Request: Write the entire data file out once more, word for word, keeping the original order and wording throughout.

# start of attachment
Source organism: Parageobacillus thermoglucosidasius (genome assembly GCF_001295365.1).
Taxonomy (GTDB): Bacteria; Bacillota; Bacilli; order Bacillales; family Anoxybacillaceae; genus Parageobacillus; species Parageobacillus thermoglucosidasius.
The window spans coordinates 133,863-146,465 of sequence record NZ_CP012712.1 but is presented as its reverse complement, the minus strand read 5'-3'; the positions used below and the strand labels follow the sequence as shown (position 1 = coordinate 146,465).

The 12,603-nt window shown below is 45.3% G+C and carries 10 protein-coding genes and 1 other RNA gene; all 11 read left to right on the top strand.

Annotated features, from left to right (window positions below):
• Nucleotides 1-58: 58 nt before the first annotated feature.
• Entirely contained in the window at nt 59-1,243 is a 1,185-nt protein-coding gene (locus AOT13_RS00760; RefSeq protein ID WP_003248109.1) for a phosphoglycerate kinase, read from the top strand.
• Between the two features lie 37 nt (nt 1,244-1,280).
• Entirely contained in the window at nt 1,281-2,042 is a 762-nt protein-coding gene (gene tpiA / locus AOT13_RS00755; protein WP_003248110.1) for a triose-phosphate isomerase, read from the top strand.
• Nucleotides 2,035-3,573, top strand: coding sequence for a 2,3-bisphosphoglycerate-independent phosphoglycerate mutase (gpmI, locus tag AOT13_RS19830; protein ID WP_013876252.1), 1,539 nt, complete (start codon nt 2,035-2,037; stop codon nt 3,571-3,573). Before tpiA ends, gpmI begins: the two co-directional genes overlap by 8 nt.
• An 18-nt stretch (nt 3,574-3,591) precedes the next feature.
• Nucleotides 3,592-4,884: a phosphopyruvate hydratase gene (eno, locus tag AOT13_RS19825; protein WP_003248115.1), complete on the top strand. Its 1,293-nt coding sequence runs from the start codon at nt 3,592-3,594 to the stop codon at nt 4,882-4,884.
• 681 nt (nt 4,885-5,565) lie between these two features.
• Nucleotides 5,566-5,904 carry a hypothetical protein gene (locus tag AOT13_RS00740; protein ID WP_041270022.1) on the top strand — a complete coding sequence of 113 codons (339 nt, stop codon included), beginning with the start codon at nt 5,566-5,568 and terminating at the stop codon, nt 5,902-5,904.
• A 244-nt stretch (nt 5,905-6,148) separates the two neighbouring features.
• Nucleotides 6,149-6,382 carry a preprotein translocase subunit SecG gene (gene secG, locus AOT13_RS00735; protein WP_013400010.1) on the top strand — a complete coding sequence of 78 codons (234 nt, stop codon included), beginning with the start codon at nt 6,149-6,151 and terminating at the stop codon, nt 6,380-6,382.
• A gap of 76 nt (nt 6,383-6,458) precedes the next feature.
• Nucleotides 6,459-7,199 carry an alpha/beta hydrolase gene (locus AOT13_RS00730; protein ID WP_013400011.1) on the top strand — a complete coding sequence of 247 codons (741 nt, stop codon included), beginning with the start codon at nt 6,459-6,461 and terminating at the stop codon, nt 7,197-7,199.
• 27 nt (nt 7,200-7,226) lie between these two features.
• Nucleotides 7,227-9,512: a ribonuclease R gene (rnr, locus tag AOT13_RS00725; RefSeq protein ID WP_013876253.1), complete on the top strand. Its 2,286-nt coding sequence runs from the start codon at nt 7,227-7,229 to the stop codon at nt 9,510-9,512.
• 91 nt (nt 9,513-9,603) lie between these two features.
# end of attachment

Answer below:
Source organism: Parageobacillus thermoglucosidasius (genome assembly GCF_001295365.1).
Taxonomy (GTDB): Bacteria; Bacillota; Bacilli; order Bacillales; family Anoxybacillaceae; genus Parageobacillus; species Parageobacillus thermoglucosidasius.
The window spans coordinates 133,863-146,465 of sequence record NZ_CP012712.1 but is presented as its reverse complement, the minus strand read 5'-3'; the positions used below and the strand labels follow the sequence as shown (position 1 = coordinate 146,465).

The 12,603-nt window shown below is 45.3% G+C and carries 10 protein-coding genes and 1 other RNA gene; all 11 read left to right on the top strand.

Annotated features, from left to right (window positions below):
• Nucleotides 1-58: 58 nt before the first annotated feature.
• Entirely contained in the window at nt 59-1,243 is a 1,185-nt protein-coding gene (locus AOT13_RS00760; RefSeq protein ID WP_003248109.1) for a phosphoglycerate kinase, read from the top strand.
• Between the two features lie 37 nt (nt 1,244-1,280).
• Entirely contained in the window at nt 1,281-2,042 is a 762-nt protein-coding gene (gene tpiA / locus AOT13_RS00755; protein WP_003248110.1) for a triose-phosphate isomerase, read from the top strand.
• Nucleotides 2,035-3,573, top strand: coding sequence for a 2,3-bisphosphoglycerate-independent phosphoglycerate mutase (gpmI, locus tag AOT13_RS19830; protein ID WP_013876252.1), 1,539 nt, complete (start codon nt 2,035-2,037; stop codon nt 3,571-3,573). Before tpiA ends, gpmI begins: the two co-directional genes overlap by 8 nt.
• An 18-nt stretch (nt 3,574-3,591) precedes the next feature.
• Nucleotides 3,592-4,884: a phosphopyruvate hydratase gene (eno, locus tag AOT13_RS19825; protein WP_003248115.1), complete on the top strand. Its 1,293-nt coding sequence runs from the start codon at nt 3,592-3,594 to the stop codon at nt 4,882-4,884.
• 681 nt (nt 4,885-5,565) lie between these two features.
• Nucleotides 5,566-5,904 carry a hypothetical protein gene (locus tag AOT13_RS00740; protein ID WP_041270022.1) on the top strand — a complete coding sequence of 113 codons (339 nt, stop codon included), beginning with the start codon at nt 5,566-5,568 and terminating at the stop codon, nt 5,902-5,904.
• A 244-nt stretch (nt 5,905-6,148) separates the two neighbouring features.
• Nucleotides 6,149-6,382 carry a preprotein translocase subunit SecG gene (gene secG, locus AOT13_RS00735; protein WP_013400010.1) on the top strand — a complete coding sequence of 78 codons (234 nt, stop codon included), beginning with the start codon at nt 6,149-6,151 and terminating at the stop codon, nt 6,380-6,382.
• A gap of 76 nt (nt 6,383-6,458) precedes the next feature.
• Nucleotides 6,459-7,199 carry an alpha/beta hydrolase gene (locus AOT13_RS00730; protein ID WP_013400011.1) on the top strand — a complete coding sequence of 247 codons (741 nt, stop codon included), beginning with the start codon at nt 6,459-6,461 and terminating at the stop codon, nt 7,197-7,199.
• 27 nt (nt 7,200-7,226) lie between these two features.
• Nucleotides 7,227-9,512: a ribonuclease R gene (rnr, locus tag AOT13_RS00725; RefSeq protein ID WP_013876253.1), complete on the top strand. Its 2,286-nt coding sequence runs from the start codon at nt 7,227-7,229 to the stop codon at nt 9,510-9,512.
• 91 nt (nt 9,513-9,603) lie between these two features.